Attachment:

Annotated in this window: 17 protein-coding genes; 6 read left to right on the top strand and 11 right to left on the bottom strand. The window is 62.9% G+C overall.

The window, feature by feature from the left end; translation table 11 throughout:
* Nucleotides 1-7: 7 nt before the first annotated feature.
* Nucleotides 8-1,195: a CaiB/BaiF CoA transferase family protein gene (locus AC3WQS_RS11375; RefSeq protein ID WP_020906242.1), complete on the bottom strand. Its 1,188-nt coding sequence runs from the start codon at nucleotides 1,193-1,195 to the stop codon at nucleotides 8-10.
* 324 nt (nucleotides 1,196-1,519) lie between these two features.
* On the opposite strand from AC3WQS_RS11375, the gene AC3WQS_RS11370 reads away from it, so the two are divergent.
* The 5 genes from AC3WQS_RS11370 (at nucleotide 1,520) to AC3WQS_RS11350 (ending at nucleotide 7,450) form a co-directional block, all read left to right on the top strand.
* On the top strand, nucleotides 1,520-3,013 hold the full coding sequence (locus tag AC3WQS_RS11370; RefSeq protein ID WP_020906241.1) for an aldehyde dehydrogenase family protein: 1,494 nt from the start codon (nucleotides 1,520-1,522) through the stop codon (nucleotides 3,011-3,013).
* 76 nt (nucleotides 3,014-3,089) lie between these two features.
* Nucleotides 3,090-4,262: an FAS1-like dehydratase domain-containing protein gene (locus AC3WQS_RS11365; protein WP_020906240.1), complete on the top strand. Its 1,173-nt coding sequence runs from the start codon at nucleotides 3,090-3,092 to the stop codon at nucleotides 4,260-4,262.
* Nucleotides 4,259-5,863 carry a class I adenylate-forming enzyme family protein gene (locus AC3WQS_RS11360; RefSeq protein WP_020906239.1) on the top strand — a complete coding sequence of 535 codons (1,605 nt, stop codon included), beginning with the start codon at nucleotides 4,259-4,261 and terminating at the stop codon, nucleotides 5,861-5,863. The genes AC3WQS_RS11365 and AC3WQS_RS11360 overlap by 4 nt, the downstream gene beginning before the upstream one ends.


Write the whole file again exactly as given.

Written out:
Annotated in this window: 17 protein-coding genes; 6 read left to right on the top strand and 11 right to left on the bottom strand. The window is 62.9% G+C overall.

The window, feature by feature from the left end; translation table 11 throughout:
* Nucleotides 1-7: 7 nt before the first annotated feature.
* Nucleotides 8-1,195: a CaiB/BaiF CoA transferase family protein gene (locus AC3WQS_RS11375; RefSeq protein ID WP_020906242.1), complete on the bottom strand. Its 1,188-nt coding sequence runs from the start codon at nucleotides 1,193-1,195 to the stop codon at nucleotides 8-10.
* 324 nt (nucleotides 1,196-1,519) lie between these two features.
* On the opposite strand from AC3WQS_RS11375, the gene AC3WQS_RS11370 reads away from it, so the two are divergent.
* The 5 genes from AC3WQS_RS11370 (at nucleotide 1,520) to AC3WQS_RS11350 (ending at nucleotide 7,450) form a co-directional block, all read left to right on the top strand.
* On the top strand, nucleotides 1,520-3,013 hold the full coding sequence (locus tag AC3WQS_RS11370; RefSeq protein ID WP_020906241.1) for an aldehyde dehydrogenase family protein: 1,494 nt from the start codon (nucleotides 1,520-1,522) through the stop codon (nucleotides 3,011-3,013).
* 76 nt (nucleotides 3,014-3,089) lie between these two features.
* Nucleotides 3,090-4,262: an FAS1-like dehydratase domain-containing protein gene (locus AC3WQS_RS11365; protein WP_020906240.1), complete on the top strand. Its 1,173-nt coding sequence runs from the start codon at nucleotides 3,090-3,092 to the stop codon at nucleotides 4,260-4,262.
* Nucleotides 4,259-5,863 carry a class I adenylate-forming enzyme family protein gene (locus AC3WQS_RS11360; RefSeq protein WP_020906239.1) on the top strand — a complete coding sequence of 535 codons (1,605 nt, stop codon included), beginning with the start codon at nucleotides 4,259-4,261 and terminating at the stop codon, nucleotides 5,861-5,863. The genes AC3WQS_RS11365 and AC3WQS_RS11360 overlap by 4 nt, the downstream gene beginning before the upstream one ends.